Creating a Trust for your IRA

IRAs allow you to save for retirement with tax-free growth on a tax-free basis.  You can also establish different sub-trusts within the IRA trust for the benefit of your beneficiaries, including your spouse. You can design each sub-trust to fit the unique needs of each beneficiary.

How Does an IRA Trust Work?

An individual retirement account (“IRA”) trust allows you to save money for retirement in a tax-advantaged way. It is a revocable living trust designed for holding your IRA accounts for your loved ones after your death. IRAs allow you to save for retirement with tax-free growth on a tax-free basis.  You can also establish different sub-trusts within the IRA trust for the benefit of your beneficiaries, including your spouse. You can design each sub-trust to fit the unique needs of each beneficiary.

Why put an IRA in a trust?

Many people decide to put an IRA in a trust to have control over the disposition of the assets after he or she dies.  For example, the IRA owner may want the assets to be disbursed according to a certain schedule instead of in a lump-sum payment.  The IRA owner may also want some of the assets to be used for a specific purpose, such as financing the beneficiary’s education.  The trustee of the trust would then be responsible for complying with the trust provisions.

What is a stretch IRA trust?

A stretch IRA occurs when a beneficiary is eligible to “stretch” the required minimum distributions over a longer period of time based on his or her life expectancy, which is determined by the applicable IRS life expectancy table.  However, recently the Secure Act was passed by the House of Representatives that replaces the stretch IRA with a 10-year payout for most non-spouse beneficiaries, including trusts.

There are 3 main types of IRAs that have different advantages.

Traditional IRAs allow for contributions to be taken as tax deductions in the tax year they are made. They will reduce your gross income and reduce whatever tax burdens you may have. The contributions and earnings are both tax-deferred until the funds are withdrawn. This will help individuals whose tax rate will decrease between the time the money is deposited and the time the money is withdrawn.

Nondeductible IRAs have the advantage of reducing tax-deferred growth of contributions and earnings. They give individuals who do not meet traditional IRA criteria an investment option. Individuals must begin withdrawing from a traditional or nondeductible IRA during the year in which they turn 70 so that funds will be depleted based on life expectancy for their age.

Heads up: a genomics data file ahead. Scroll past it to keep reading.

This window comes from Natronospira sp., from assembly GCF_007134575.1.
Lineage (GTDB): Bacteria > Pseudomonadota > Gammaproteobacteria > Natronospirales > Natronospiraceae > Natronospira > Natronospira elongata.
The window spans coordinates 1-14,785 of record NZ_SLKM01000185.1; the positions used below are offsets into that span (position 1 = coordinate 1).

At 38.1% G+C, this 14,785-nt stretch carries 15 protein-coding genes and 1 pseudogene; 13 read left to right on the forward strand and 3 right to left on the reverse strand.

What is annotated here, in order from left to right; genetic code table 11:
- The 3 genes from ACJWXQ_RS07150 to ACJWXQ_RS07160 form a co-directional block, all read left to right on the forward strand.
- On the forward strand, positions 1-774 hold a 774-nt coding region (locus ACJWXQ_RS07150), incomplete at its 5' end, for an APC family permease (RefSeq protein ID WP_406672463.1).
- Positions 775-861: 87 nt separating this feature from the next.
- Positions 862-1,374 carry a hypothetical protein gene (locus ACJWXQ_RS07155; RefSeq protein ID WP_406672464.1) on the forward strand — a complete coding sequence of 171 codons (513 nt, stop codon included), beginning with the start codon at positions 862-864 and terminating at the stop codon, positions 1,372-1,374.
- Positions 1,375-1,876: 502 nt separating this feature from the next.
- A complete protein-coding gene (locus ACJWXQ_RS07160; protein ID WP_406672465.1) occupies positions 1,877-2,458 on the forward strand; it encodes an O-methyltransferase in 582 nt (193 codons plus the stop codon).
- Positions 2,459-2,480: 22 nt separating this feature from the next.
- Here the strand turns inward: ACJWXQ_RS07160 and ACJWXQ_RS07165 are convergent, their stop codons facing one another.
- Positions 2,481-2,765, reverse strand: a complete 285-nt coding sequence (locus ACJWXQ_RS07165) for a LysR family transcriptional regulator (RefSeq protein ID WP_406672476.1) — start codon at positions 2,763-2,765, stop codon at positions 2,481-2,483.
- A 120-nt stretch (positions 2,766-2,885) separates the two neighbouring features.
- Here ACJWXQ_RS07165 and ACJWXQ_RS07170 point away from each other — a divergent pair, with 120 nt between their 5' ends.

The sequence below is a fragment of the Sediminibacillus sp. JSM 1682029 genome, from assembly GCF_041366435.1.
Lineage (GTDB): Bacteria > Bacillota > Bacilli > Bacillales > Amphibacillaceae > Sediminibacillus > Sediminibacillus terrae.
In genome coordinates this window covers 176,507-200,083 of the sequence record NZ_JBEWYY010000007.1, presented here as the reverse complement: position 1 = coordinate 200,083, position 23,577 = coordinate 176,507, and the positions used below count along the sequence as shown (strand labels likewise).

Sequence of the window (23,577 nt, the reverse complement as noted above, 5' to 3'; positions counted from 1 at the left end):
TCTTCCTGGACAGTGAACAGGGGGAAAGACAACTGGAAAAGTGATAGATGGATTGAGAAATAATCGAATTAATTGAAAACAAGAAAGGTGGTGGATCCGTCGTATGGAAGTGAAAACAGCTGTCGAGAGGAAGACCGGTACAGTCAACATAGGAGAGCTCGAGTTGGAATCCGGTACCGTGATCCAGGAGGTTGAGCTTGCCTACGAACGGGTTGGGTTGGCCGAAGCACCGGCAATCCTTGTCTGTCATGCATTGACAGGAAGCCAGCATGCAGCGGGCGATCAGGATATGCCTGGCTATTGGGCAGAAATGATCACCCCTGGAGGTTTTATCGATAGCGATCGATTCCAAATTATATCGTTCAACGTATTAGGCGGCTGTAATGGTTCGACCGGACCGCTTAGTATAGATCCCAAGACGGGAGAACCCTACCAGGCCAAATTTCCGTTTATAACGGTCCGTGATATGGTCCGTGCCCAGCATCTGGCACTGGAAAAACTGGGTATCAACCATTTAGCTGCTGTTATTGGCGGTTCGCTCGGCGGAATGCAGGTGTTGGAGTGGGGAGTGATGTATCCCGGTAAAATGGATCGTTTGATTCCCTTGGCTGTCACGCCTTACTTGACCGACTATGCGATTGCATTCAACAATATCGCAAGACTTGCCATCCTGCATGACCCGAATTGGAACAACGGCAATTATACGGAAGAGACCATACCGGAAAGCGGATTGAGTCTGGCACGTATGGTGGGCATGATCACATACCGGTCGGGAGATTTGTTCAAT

Roth IRAs are different from the other types. Contributions that are made become taxed as income in the year they are deposited.

At the time of withdrawal, Roth IRA contributions are not taxable. After age 59, all or part of a Roth IRA may be withdrawn income tax-free and without penalty. Under certain circumstances, the IRS allows penalty-free and tax-free early withdrawals on Roth IRAs. The withdrawals, however, must be used for a qualified purpose. Your first withdrawal cannot be made until five years after you have opened the account. These can be used to buy your first home or college tuition.

Rollover IRAs

Rollover IRA accounts are assets that were formerly in a 401(k) count from a previous employer that are “rolled over” into an IRA.  Federal law provides important protection for qualified retirement plans. Your qualified retirement plan is protected by the Employee Retirement Income Security Act of 1974 (ERISA) from claims by creditors. This protection covers most employer plans, such as 401(k)s, defined benefit plans, and more.

A rollover IRA of any is protected from creditors under federal bankruptcy law. Which means, that rolled over money from an employment plan to an IRA is protected from creditors. This protection also applies to an SEP or a Simple IRA.

A contributory IRA (that is, an IRA that isn’t a rollover IRA) is also protected from creditors under the Bankruptcy Abuse Prevention and Consumer Protection Act of 2005, up to one million dollars. The one-million-dollar limitation is indexed for inflation every three years, and currently is at $1,283,025.

But these federal protections for IRAs are available only in a federal bankruptcy action, which means that you must file for bankruptcy to protect the IRA.

It should be noted that the United States Supreme Court ruled a few years ago that inherited IRAs do not receive this protection. Only the original owner is protected. That ruling caused a number of estate planners to recommend people to consider naming trusts, instead of individuals, as IRA beneficiaries when they’re concerned that the intended beneficiaries might have problems with creditors.

The ERISA protection for employer plans, including 401(k)s, is provided whether or not you file for bankruptcy.

Florida offers more protection to its residents than the United States Supreme Court. Under Florida Statute 222.21, both IRAs and Roth IRAs are completely protected by debtors in bankruptcy and in civil judgments.


If you are interested in knowing more about the creation of a trust for your IRA, please do not hesitate to contact one of our knowledgeable attorneys at EPGD Business Law. EPGD Business Law is located in beautiful Coral Gables, West Palm Beach and historic Washington D.C. Call us at (786) 837-6787, or contact us through the website to schedule a consultation.

*Disclaimer: this blog post is not intended to be legal advice. We highly recommend speaking to an attorney if you have any legal concerns. Contacting us through our website does not establish an attorney-client relationship.*

Categories: Estate Planning

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